Benedict XVI has decided not to attend the Mass to inaugurate his successor as Pope, the Vatican said Wednesday.
Holy See spokesman Fr. Federico Lombardi would not say why the Pope Emeritus would not be at the formal Mass.
Benedict’s secretary Archbishop Georg Gänswein said the former pontiff is following the election of his successor "attentively" from his residence in Castel Gandolfo, just outside Rome.
Gänswein said the former pontiff had been keeping track of events on television, beginning with yesterday's pre-conclave Mass.
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Lombardi said Gänswein will remain at the Vatican until the conclusion of the conclave. Benedict is, in the meantime, being helped by another assistant.
Four votes to elect the 266th Pope have now been taken and only black smoke has appeared from the chimney of the Sistine Chapel in St. Peter's Square, signifying that no decision on a new Pope has yet been made by at least 77 of the 115 cardinal electors.
Lombardi said excitement is growing and this is "a particularly beautiful and intense moment" in the papal election process. “The prelates are all doing well, are in good spirits, and this morning some even walked to the Pauline Chapel, where they celebrated Mass before entering the Sistine Chapel,” he added. Usually they are ferried the mile or so from their residence to the Chapel by minibus.
He said more crowds have been gathering in St. Peter's Square than he was expecting. "This is already an indication of the serene and joyful climate that characterizes these days," Lombardi said, adding that it reminded him of when people from all over Rome flocked to the square at the election of Benedict XVI eight years ago. "Then and now we feel the affection that the Romans hold for the Pope, always welcoming him warmly wherever he might come from," he said.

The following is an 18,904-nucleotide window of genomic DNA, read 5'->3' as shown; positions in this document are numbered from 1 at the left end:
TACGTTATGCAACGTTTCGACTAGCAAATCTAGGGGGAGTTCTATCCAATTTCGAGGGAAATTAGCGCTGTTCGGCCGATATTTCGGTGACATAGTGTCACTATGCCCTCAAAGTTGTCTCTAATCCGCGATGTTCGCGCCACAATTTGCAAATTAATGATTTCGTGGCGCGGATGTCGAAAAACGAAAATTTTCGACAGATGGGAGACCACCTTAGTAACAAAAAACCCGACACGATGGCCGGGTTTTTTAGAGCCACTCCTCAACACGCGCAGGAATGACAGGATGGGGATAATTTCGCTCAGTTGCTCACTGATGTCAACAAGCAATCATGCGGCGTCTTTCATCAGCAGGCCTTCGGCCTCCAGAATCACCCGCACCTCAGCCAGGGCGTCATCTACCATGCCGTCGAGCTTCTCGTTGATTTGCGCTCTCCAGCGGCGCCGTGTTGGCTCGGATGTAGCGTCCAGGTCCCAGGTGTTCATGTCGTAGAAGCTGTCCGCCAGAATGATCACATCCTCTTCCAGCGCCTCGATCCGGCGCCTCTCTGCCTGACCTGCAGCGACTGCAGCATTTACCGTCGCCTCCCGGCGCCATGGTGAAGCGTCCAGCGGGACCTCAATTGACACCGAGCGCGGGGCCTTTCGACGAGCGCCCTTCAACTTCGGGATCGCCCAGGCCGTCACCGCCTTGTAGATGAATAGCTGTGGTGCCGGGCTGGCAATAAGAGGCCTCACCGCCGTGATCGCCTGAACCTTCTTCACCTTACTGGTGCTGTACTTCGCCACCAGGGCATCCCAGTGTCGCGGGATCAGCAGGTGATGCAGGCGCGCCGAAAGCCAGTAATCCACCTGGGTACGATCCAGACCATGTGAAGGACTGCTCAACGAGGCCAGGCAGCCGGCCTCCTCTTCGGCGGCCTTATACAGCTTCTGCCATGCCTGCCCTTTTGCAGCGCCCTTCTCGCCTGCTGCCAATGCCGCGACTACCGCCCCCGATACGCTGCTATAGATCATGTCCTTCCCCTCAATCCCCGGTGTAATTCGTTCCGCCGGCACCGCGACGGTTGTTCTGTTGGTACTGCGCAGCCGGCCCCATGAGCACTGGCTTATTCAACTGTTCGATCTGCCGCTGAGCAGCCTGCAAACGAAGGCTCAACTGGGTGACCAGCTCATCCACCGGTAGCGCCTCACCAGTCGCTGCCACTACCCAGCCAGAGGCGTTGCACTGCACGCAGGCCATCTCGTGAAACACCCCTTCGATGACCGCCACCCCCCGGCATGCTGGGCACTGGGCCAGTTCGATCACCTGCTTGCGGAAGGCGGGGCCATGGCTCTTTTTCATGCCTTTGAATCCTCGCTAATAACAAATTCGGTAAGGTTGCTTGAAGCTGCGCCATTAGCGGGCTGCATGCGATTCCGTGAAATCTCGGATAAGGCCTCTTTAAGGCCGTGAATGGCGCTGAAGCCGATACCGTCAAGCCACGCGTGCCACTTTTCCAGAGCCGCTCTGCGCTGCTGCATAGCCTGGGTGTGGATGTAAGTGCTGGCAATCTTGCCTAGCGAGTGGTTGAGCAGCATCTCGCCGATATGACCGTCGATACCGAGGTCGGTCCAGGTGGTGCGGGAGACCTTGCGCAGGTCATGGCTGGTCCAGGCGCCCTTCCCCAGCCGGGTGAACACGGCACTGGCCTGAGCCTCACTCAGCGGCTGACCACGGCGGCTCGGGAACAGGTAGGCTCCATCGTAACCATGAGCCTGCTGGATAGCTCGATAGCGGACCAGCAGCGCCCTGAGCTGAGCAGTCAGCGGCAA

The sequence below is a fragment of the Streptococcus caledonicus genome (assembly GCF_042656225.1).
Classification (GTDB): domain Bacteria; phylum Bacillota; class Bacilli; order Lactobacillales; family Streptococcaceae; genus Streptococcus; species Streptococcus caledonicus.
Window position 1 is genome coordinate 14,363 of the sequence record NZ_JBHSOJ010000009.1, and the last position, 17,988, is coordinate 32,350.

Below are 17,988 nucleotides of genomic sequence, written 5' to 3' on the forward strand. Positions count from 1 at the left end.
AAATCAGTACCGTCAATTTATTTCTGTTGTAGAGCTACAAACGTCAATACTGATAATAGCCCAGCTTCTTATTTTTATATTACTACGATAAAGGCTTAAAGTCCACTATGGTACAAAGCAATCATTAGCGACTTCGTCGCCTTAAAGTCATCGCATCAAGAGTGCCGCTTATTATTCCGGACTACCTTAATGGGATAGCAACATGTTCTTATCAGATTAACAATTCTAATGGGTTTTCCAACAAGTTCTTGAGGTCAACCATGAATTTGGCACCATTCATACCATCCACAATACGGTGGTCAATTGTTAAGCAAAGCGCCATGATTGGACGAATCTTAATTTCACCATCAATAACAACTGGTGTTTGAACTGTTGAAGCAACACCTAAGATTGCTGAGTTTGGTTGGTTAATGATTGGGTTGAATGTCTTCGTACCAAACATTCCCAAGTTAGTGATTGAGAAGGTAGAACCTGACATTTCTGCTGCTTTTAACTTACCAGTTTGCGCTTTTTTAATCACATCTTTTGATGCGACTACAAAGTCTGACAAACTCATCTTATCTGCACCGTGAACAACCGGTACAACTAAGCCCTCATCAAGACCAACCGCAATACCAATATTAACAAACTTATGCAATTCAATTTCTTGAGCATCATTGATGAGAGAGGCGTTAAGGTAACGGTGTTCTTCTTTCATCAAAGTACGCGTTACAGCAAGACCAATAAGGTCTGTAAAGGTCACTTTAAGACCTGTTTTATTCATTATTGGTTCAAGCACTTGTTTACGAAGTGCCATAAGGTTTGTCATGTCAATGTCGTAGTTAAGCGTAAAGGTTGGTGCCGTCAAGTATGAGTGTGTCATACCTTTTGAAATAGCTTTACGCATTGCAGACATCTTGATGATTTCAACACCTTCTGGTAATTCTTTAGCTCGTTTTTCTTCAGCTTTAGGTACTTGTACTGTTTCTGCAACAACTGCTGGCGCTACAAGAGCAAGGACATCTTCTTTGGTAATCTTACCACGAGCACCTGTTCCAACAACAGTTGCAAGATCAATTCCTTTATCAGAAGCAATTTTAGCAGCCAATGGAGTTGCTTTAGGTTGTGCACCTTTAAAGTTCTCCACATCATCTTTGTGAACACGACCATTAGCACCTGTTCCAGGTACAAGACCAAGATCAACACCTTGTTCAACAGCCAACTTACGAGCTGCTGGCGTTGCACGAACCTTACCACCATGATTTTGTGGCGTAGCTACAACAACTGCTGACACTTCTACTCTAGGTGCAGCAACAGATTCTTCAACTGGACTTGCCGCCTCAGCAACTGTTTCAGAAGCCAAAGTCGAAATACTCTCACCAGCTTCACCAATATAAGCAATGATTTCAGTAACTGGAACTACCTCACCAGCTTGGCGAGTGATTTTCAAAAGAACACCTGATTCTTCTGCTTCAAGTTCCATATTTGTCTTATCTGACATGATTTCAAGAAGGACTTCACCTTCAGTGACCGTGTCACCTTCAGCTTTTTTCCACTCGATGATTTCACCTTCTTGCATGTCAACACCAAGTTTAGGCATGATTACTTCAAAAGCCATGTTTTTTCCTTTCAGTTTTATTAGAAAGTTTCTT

Lombardi also stressed that no one was expecting a result on Tuesday night — of the eight Popes elected in the last century, only Pius XII was picked on the first vote — but he said that all cardinals were well enough to make it to the Sistine Chapel helping to speed up the voting.
Lombardi also explained how the black and white smoke is generated. The black smoke is produced by a mixture of potassium perchlorate, anthracene, and sulphur, while the white smoke is made by burning a mixture of potassium chlorate, lactose, and rosin — a natural amber resin, he said.
Despite the cold and wet weather, large crowds of pilgrims and tourists were gathering in St. Peter's Square on Wednesday.
The mood is upbeat despite the wet and the cold — not the kind of weather many were expecting of Rome. But this could be a time when all expectations are scuppered and a Successor is elected whom few observers had been predicting.
Indeed, the longer this conclave lasts the more likely it is that those considered to be front-runners will not be elected and the cardinals will decide on someone "below the radar." Such is the way of this election that if a candidate continues to near but not quite reach the two thirds majority needed, his votes will likely transfer to those who have been polling less, who then gathers momentum.
Cardinal Ratzinger was elected Pope Benedict XVI at the equivalent of this afternoon's first vote, around 5:30 p.m., but his election was relatively quick. Many observers are expecting a Pope to be elected sometime Thursday, possibly at the seventh vote, which would be taken at noon local time. However speculation about papal elections has proven to be more wrong than right over the centuries
For many in St. Peter's Square, expectations are wide and varied. "It will take several days to choose," believes Gabriele, 23, from Modena, Italy. "I think it will be [Cardinal Sean] O’Malley from Boston. He gives the impression of a simple person and he fought against [clerical sex] abuse."
Jean Pierre, 55, from Bordeaux in France is hoping for an African Pope, and thinks the cardinal electors will fulfil that hope. "I think it will bring peace," he says. "That’s all."
Fr. Andy Moore, 40, from Houston Texas is under no illusion how great are the challenges confronting the next Pope. "There is a lot facing [him]," he says. "Evangelization, the sex abuse crisis, I just pray he has the spirit of Christ in his heart. That is what matters."
Connie, 65, also from Texas, said: "Whoever the next pope is, I feel he will be the right one. Of course an American would be awesome!"
Media almost outnumber the general public here, with nearly 6,000 accredited to cover the event. Among them is Fr. John Zuhlsdorf, an American blogger well known among Catholics for his incisive opinions. "I'm anxious but hopeful," he told Newsmax. "Anxious about there being a break with the line of continuity that the Holy Father introduced, especially into our liturgical worship."
But he added he was "hopeful that the new Pope will be fearless and vigorous in word and deed and in giving an example of the love of Christ." He also was hopeful that the new pontiff "will undertake the extremely difficult task of governing with firm charity."
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